Italian Cookbooks

My Calabria: Rustic Family Cooking from Italy’s Undiscovered South

by Rosetta Costantino & Janet Fletcher

At the tip of Italy’s “boot” lies Calabria. It is a beautiful, mountainous region populated by fishermen and small farmers. Rosetta Costantino grew up in this rugged landscape, her father a shepherd and wine maker and her mother his tireless assistant. When her family immigrated to California, they re-created a little Calabria on their property, cooking with eggplant, tomatoes, and peppers from their garden, fresh ricotta made from scratch, and pasta fashioned by hand. A frugal people, Calabrians are master preservers, transforming fresh figs into jam, canning fresh tuna in oil, and sun-drying peppers for the winter. Now Rosetta shares her family’s story and introduces readers to the fiery simplicity of Calabrian food. With 100 color photographs, this is the first cookbook of a little-known region of Italy. It celebrates the richness of the region’s landscape and the allure of its cuisine. My Calabria is a cookbook for our time: a reminder of how ingenious and resourceful cooks can create a gorgeous local cuisine.

Eating Italy: A Chef’s Culinary Adventure

by Jeff Michaud & David Joachim

Before award-winning chef Jeff Michaud ever opened the doors of his acclaimed Philadelphia restaurants, he spent three years in northern Italy as a culinary apprentice to master butchers and chefs, immersing himself in the culture and cuisine of the old country. It is safe to say that he never anticipated the romance that would ensue. Eating Italy is a delicious, funny, and mesmerizing spin through the boot, teaching true heirloom techniques and telling Jeff ‘s culinary and personal love story (he met his wife when she came into the restaurant one night for dinner, and to this day, he hasn’t forgotten what she ordered). Part inventive cookbook, part travel narrative, each chapter of Eating Italy explores a village or town in northern Italy, unveiling the unique culinary and cultural experience it has to offer. The reader experiences his journey from “Paladina: The Butcher’s Apprentice” to “Trescore Balneario: Our Big Italian Wedding” in dishes like Apricot and Chanterelle Salad, Swordfish Pancetta with Fennel Zeppole, Pheasant Lasagne, and Blood Orange Crostata with Bitter Chocolate. Each authentic recipe serves to mark his professional growth, learning from some of the most skilled chefs in Italy. Vivid photography of Italian culture, people, and landscapes are dispersed throughout, allowing the reader a glimpse of northern Italia from a kitchen far away.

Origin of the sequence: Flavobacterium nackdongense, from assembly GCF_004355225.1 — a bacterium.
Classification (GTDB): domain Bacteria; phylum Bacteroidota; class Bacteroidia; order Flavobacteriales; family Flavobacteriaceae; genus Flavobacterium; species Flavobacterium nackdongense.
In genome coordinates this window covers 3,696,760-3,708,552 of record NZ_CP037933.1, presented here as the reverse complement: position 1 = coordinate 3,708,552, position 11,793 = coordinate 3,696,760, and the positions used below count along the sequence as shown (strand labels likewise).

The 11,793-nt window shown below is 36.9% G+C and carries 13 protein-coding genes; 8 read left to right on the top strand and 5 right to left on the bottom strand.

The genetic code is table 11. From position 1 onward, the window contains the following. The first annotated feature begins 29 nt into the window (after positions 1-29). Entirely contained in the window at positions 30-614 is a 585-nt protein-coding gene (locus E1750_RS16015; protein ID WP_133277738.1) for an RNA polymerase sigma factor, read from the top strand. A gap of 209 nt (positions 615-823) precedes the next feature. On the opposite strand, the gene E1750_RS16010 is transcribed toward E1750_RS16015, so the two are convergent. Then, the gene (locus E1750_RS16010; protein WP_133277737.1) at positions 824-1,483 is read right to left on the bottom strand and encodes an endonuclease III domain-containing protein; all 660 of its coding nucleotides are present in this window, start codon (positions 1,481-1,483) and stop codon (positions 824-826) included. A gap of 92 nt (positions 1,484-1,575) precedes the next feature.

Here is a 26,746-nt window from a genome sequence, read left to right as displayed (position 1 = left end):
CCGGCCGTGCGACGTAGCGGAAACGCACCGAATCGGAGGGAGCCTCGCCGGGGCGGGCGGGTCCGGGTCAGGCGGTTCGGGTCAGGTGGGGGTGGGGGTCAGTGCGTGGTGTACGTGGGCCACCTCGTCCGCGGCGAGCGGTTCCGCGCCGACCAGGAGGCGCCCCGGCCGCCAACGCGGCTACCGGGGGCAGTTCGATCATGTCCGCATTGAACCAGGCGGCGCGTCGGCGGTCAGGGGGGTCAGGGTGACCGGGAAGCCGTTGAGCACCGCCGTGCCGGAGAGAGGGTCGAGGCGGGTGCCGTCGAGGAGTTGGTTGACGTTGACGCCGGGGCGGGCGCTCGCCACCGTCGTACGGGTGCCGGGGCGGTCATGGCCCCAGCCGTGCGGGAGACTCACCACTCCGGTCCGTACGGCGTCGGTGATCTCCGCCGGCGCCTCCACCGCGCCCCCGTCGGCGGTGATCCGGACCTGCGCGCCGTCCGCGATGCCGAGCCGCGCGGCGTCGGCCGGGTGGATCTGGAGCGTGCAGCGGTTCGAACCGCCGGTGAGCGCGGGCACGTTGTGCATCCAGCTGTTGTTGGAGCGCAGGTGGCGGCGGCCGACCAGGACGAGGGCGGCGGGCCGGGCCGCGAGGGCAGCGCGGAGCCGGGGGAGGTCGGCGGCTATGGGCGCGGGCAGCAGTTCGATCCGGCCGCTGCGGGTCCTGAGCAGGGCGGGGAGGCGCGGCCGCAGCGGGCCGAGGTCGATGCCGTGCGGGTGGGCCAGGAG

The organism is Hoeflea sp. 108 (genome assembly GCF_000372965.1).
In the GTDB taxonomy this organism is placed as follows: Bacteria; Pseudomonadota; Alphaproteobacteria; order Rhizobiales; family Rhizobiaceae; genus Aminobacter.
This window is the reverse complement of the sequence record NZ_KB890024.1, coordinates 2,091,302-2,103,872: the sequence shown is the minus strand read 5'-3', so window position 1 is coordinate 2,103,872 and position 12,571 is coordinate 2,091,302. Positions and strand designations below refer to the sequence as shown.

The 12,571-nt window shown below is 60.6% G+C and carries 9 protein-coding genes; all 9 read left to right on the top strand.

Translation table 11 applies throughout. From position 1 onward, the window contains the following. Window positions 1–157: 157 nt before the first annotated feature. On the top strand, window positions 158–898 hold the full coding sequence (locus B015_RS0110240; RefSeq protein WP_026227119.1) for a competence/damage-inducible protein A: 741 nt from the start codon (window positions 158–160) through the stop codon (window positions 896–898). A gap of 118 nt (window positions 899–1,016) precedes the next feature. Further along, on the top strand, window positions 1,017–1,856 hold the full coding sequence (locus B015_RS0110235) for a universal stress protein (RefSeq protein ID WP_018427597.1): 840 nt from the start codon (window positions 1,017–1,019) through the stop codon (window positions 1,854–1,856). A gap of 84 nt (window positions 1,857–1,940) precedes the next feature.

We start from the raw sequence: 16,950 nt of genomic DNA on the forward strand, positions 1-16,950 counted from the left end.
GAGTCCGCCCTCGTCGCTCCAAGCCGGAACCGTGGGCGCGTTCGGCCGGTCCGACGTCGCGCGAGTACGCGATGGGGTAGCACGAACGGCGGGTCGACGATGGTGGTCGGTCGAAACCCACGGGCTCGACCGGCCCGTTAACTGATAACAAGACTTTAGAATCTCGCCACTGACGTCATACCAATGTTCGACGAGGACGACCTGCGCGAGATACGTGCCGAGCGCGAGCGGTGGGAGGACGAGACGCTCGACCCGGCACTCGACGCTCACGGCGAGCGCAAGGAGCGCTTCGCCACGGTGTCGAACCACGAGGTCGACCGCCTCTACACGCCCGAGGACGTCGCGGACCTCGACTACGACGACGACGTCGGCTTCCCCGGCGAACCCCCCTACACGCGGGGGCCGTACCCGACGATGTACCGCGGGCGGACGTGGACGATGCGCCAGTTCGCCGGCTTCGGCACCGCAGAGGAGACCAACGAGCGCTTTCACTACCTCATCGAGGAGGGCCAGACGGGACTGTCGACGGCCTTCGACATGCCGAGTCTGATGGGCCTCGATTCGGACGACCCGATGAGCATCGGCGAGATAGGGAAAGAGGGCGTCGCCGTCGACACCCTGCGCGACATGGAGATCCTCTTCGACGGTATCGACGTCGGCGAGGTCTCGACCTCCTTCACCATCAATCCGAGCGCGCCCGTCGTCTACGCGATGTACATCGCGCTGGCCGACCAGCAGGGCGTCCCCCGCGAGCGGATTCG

Verdure: Vegetable Recipes from the Kitchen of the American Academy in Rome

By Christopher Boswell with Elena Goldblatt, Photographs Annie Schlechter

Verdure is the ideal collaboration among the Academy kitchen and garden, the artisan producers, and the organic farmers who provide the impeccable raw ingredients used in each dish. (Some are even foraged by the academy’s fellows in field trips to local meadows and forests.) Its 92 recipes are arranged seasonally; week by week, it can be used to navigate the harvest of the farmer’s market. Frugality is a consideration: the RSFP kitchen feeds a group, and cost is a consideration (beans, grains, and greens take a starring role). Maximizing flavor is paramount (consider the lowly onion, risen to new heights in a sweet and sour sauce). Every recipe appears simple and is easy to execute, but rises far, far above the fundamental.

Pasta: Recipes from the Kitchen of the American Academy in Rome

By Christopher Boswell with Elena Goldblatt, Photography by Annie Schlechter

Even if you haven’t landed one of the coveted internships in the kitchen at the American Academy in Rome, you can have a behind-the-scenes tutorial in the way that pastas and sauces are made there. The recipes in Pasta are arranged in the same order as the interns are taught to make them, from simple to more complex, and are organized the way Italians think about pasta, not only as fresh or dry but by the base of the sauces (oil, tomato, meat, and vegetable). Even the most sophisticated cooks will be intrigued by chef Christopher Boswell’s engaging notes that explain what makes the flavors work together, why and how the sauces work with the pastas, and what makes a dish not only great but unforgettable. He includes simple techniques, small refinements, and easy variations. Among the more than 90 recipes you’ll find ‘nduja, a soft, spicy sausage spread from Calabria; a sauce that unexpectedly pairs basil and asparagus; delicate and refreshing summer pastas; and hearty and earthy vegetarian dishes.

Zuppe: Soups from the Kitchen of The American Academy in Rome

By Mona Talbott, Photographs Annie Schlechter

Much more than a collection of remarkable soups, Mona Talbott’s Zuppe is also a wise and gentle tutorial on the “the beauty and delicious rewards of frugality” and how the humblest foods can be the most profoundly satisfying. In addition to 50 recipes, Talbott shares approaches and techniques that can change the way a cook thinks about economy, improvisation, and using all the flavors and nutrients inherent in each ingredient. A Chez Panisse graduate, Talbott was chosen by Alice Waters to be Executive Chef of the innovative Rome Sustainable Food Project at the American Academy in Rome. There, while cooking for the Academy’s creative community of scholars, historians, artists, archaeologists, and architects, Talbott perfected a repertoire of dishes made from local, seasonal, organic ingredients. Central to the menu are soups.